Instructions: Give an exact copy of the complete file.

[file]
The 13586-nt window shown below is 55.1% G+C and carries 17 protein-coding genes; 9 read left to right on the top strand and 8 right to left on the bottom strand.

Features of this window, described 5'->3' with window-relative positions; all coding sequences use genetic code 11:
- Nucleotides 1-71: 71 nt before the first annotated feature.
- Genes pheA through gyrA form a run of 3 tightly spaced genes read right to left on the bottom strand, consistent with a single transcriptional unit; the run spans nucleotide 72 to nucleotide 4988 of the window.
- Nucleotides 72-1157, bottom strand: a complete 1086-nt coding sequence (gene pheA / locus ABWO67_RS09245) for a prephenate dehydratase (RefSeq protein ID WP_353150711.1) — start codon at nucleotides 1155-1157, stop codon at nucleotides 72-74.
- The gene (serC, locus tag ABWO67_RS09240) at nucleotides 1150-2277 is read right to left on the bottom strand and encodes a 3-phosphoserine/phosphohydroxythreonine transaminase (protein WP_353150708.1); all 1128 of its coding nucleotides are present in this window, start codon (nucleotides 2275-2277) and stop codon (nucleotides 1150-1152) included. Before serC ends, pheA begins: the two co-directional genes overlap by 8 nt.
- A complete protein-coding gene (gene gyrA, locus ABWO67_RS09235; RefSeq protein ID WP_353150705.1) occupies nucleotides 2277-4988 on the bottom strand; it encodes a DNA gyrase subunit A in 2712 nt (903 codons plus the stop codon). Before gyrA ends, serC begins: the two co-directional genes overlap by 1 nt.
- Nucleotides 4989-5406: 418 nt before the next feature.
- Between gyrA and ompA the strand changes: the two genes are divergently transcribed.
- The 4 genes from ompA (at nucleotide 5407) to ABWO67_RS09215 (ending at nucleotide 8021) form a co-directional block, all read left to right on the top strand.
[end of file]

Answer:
The 13586-nt window shown below is 55.1% G+C and carries 17 protein-coding genes; 9 read left to right on the top strand and 8 right to left on the bottom strand.

Features of this window, described 5'->3' with window-relative positions; all coding sequences use genetic code 11:
- Nucleotides 1-71: 71 nt before the first annotated feature.
- Genes pheA through gyrA form a run of 3 tightly spaced genes read right to left on the bottom strand, consistent with a single transcriptional unit; the run spans nucleotide 72 to nucleotide 4988 of the window.
- Nucleotides 72-1157, bottom strand: a complete 1086-nt coding sequence (gene pheA / locus ABWO67_RS09245) for a prephenate dehydratase (RefSeq protein ID WP_353150711.1) — start codon at nucleotides 1155-1157, stop codon at nucleotides 72-74.
- The gene (serC, locus tag ABWO67_RS09240) at nucleotides 1150-2277 is read right to left on the bottom strand and encodes a 3-phosphoserine/phosphohydroxythreonine transaminase (protein WP_353150708.1); all 1128 of its coding nucleotides are present in this window, start codon (nucleotides 2275-2277) and stop codon (nucleotides 1150-1152) included. Before serC ends, pheA begins: the two co-directional genes overlap by 8 nt.
- A complete protein-coding gene (gene gyrA, locus ABWO67_RS09235; RefSeq protein ID WP_353150705.1) occupies nucleotides 2277-4988 on the bottom strand; it encodes a DNA gyrase subunit A in 2712 nt (903 codons plus the stop codon). Before gyrA ends, serC begins: the two co-directional genes overlap by 1 nt.
- Nucleotides 4989-5406: 418 nt before the next feature.
- Between gyrA and ompA the strand changes: the two genes are divergently transcribed.
- The 4 genes from ompA (at nucleotide 5407) to ABWO67_RS09215 (ending at nucleotide 8021) form a co-directional block, all read left to right on the top strand.